The New York Times Just Assigned an Advance Obituary of Bernie Sanders, Says Staffer
Working on an obit long before a famous person dies is a standard newsroom practice, but the timing is … interesting. Also recently assigned, according to a Times reporter speaking at Penn: Nancy Pelosi.
In the news business, it is a rare thing to know a story’s contours before it actually happens. But while all breaking news is sudden, not all of it — like, say, the death of an aging famous person — lands as an unpredictable shock. And in those cases, a writer can do a little bit of anticipatory pre-writing.
In fact, when it comes to obituaries, it’s common practice for publications like the New York Times to get started on the story of someone’s life while it’s still ongoing. (In some cases, a writer will even be assigned the Twilight Zone-esque task of interviewing a subject for his or her own obituary). That way, when a famous person does pass away, the newspaper isn’t just armed with information about the individual’s death, but rather a crafted recapitulation of an entire life.
There’s just one problem: It can be awkward to write about someone’s death when that person is very much not dead. So newspapers typically keep the list of who’s gotten an advanced obit under wraps — even though, when you think about it, to warrant one is really a sort of peculiar compliment.
Which brings us to Monday afternoon at the Kelly Writers House on Penn’s campus. New York Times veteran reporter and obit writer Katharine Q. Seelye was talking to students about — what else? — writing obits. It seemed a fairly run-of-the-mill journalism event at first — Seelye talking about how she manages her time writing daily obits of lesser-known folks alongside writing those longer-term advance obits.
Then she said this: “It might shock you to know that we didn’t have an advance on Bernie Sanders. So last week, I suddenly got assigned the advance on him. Nancy Pelosi we didn’t have an advance on, so I’m working on her, too.”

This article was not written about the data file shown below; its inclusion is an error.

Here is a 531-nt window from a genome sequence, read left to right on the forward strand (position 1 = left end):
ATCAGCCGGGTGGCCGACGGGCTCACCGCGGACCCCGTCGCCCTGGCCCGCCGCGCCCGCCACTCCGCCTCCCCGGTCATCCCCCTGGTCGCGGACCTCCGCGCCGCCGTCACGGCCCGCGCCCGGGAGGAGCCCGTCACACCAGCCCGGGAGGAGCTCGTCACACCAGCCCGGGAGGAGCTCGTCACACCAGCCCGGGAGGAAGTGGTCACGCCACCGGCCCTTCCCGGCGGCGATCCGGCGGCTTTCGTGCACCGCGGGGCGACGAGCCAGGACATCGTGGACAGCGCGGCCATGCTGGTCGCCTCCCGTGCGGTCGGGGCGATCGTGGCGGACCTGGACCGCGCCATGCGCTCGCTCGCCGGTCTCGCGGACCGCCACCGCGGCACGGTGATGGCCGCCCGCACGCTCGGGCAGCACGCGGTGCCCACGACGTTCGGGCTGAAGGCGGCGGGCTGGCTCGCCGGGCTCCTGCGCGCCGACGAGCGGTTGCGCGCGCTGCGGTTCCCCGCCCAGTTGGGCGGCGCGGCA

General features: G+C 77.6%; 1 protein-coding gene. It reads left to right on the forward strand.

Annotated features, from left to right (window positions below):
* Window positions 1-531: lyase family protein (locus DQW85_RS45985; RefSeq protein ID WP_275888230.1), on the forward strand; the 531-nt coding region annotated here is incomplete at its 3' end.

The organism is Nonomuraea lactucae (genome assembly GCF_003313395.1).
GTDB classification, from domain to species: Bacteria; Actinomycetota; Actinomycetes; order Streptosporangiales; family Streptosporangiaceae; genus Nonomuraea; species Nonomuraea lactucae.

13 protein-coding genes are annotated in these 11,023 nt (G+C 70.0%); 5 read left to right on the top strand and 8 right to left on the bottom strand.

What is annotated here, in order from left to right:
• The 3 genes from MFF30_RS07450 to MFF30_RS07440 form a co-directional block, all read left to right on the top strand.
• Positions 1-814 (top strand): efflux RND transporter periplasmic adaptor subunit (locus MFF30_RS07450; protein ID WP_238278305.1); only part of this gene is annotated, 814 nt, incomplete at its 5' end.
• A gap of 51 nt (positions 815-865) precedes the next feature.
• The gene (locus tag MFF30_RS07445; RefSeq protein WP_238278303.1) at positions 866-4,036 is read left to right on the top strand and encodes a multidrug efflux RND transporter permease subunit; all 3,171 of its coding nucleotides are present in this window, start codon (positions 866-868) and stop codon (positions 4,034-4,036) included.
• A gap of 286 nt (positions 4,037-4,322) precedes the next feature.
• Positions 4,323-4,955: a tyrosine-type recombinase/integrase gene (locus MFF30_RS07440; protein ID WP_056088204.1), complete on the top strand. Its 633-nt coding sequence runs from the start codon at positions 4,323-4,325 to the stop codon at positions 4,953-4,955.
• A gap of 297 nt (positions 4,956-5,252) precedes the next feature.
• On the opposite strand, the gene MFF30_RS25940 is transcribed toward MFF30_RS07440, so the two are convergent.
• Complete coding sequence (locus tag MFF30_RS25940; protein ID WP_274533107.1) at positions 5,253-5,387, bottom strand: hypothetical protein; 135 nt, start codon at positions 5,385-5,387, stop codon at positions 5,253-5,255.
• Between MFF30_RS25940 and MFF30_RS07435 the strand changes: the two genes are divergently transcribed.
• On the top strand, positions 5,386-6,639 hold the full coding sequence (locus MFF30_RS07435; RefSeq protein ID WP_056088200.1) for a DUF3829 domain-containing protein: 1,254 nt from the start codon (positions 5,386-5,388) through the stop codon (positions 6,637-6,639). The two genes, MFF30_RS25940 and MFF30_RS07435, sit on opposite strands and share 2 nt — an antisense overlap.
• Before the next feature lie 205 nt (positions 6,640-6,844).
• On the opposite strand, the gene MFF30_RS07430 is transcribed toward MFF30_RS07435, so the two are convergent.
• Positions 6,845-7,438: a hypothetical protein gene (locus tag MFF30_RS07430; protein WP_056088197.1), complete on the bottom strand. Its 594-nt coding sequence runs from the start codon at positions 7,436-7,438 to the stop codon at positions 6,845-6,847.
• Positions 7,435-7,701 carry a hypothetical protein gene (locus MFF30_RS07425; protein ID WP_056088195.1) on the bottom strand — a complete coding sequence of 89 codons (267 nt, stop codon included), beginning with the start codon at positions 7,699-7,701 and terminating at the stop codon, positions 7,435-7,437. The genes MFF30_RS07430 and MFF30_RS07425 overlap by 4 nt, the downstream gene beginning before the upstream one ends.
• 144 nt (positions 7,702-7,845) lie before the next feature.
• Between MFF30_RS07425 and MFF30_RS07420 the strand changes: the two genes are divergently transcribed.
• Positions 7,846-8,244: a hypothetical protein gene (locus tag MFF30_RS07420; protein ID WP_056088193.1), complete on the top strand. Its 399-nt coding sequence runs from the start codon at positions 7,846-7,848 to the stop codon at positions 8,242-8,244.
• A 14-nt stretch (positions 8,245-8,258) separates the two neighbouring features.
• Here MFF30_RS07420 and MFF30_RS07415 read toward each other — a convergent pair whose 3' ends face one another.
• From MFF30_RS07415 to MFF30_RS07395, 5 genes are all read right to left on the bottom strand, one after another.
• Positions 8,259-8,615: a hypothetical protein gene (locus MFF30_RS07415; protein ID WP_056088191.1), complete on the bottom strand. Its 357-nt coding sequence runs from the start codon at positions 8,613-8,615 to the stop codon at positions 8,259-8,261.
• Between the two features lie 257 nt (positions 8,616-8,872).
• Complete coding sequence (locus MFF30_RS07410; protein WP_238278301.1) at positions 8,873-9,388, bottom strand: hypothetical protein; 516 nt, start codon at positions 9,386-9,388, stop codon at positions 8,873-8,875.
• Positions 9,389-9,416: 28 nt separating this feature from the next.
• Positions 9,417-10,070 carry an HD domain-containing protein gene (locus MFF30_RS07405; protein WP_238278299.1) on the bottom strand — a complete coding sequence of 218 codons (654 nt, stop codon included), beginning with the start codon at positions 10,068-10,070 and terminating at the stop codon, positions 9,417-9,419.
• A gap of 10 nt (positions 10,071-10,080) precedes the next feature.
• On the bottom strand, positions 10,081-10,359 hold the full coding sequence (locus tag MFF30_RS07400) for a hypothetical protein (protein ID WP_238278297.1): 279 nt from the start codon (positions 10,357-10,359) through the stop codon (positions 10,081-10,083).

Two of the most prominent — not to mention among the oldest — lawmakers in the Democratic Party, and the Times didn’t have anything prepared in advance? We’d say that qualifies as somewhat shocking. Sanders, after all, is 78 years old. Pelosi is a year his senior. And it’s hard not to link the Times’s decision to assign the advance Sanders obit now with the news that the senator suffered a heart attack just last week — around the same time the obit was assigned, according to Seelye’s timeline.
So is that why the Times decided to assign the piece now? A spokesperson for the newspaper declined to comment, writing, “We don’t typically discuss the process.”
But then we started getting curious: If the Times doesn’t have an advance obit yet for Bernie Sanders, does it have one for Joe Biden, Elizabeth Warren, and Donald Trump — otherwise known as the other septuagenarian 2020 presidential candidates? On that point, the Times spokesperson wrote, “We don’t comment on specific advance obits.” A spokesperson for the Sanders campaign declined to comment when informed of the news, too. And Seelye couldn’t be reached for comment.
So that doesn’t leave us with much information. Except for this: a moving elegy to the paranormal practice of advance obits, written by Margalit Fox, another Times obit staffer. In that piece, Fox provides some clues as to the selection process. “There is no fixed age bracket on which we train our eyes,” she wrote, “though it would be folly for us to ignore major figures in their 80s or 90s.” When the piece was written in 2014, according to Fox, the Times had nearly 1,700 advances waiting in the wings. None of which she would share, of course. “Because we are prohibited from divulging the content of any coming news article in the Times, I could tell you who the subjects are, but I would have to kill you.”
Speaking of killing people, it’s worth keeping one detail in mind: Just because the Times writes an advance obit doesn’t mean the paper’s counting down until the moment the Fates appear to cut the thread of someone’s life. In fact, Fox wrote that the effect is often the opposite: “An advance obit seems practically to guarantee its subject eternal life.” (On rare occasions, a Times obit subject has even outlived the obit writer, which eventually results in a sort of double memorial upon publication.)
So Sanders and Pelosi shouldn’t be too offended by the news. The Times is just pragmatic. It knows everyone dies eventually, and chances are it’s going to outlive you, too — so it may as well be prepared.